However, the Gilded Age was an era of abject poverty and inequality as millions of immigrants—many from impoverished regions—poured into the United States, the high concentration of wealth became more visible and contentious. Railroads were the major growth industry, with the factory system and finance increasing in importance. Immigration from Europe and the eastern states led to the rapid growth of the West, based on farming and mining. Labor unions became important in the rapidly growing industrial cities. Two major nationwide depressions—the Panic of 1873 and the Panic of 1893—interrupted growth and caused social and political upheavals; the South after the Civil War remained economically devastated. With the end of the Reconstruction era in 1877, African-American people in the South were stripped of political power and voting rights and were left economically disadvantaged; the political landscape was notable in that despite some corruption, turnout was high and national elections saw two evenly matched parties.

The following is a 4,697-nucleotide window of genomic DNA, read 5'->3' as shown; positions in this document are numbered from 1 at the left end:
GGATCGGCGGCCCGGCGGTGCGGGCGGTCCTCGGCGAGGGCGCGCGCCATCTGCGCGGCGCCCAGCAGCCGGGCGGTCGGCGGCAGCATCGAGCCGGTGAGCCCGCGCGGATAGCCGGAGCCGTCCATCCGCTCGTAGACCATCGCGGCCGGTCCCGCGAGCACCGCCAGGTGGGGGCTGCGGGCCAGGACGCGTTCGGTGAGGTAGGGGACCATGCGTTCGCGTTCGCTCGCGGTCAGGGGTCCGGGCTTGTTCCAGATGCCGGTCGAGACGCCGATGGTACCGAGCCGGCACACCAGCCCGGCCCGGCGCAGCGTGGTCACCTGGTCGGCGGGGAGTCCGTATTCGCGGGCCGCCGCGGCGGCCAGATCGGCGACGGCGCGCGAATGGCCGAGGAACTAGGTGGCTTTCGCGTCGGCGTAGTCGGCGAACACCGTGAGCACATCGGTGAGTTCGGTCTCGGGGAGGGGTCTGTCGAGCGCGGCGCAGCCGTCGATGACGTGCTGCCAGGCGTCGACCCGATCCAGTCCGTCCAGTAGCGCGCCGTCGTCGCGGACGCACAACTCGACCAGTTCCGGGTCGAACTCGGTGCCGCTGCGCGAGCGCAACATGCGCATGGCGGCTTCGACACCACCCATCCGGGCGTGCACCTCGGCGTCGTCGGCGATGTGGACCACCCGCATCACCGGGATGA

The dominant issues were economic. With the rapid growth of cities, political machines took control of urban politics. In business, powerful nationwide trusts formed in some industries. Unions crusaded for the abolition of child labor. Local governments across the North and West built public schools chiefly at the elementary level; the numerous religious denominations were growing in membership and wealth, with Catholicism becoming the largest denomination. They all expanded their missionary activity to the world arena. Catholics and Episcopalians set up religious schools and the larger denominations set up numerous colleges and charities. Many of the problems faced by society the poor, during the Gilded Age gave rise to attempted reforms in the subsequent Progressive Era; the term "Gilded Age" for the period of economic boom after the American Civil War up to the turn of the century was applied to the era by historians in the 1920s, who took the term from one of Mark Twain's lesser known novels, The Gilded Age: A Tale of Today.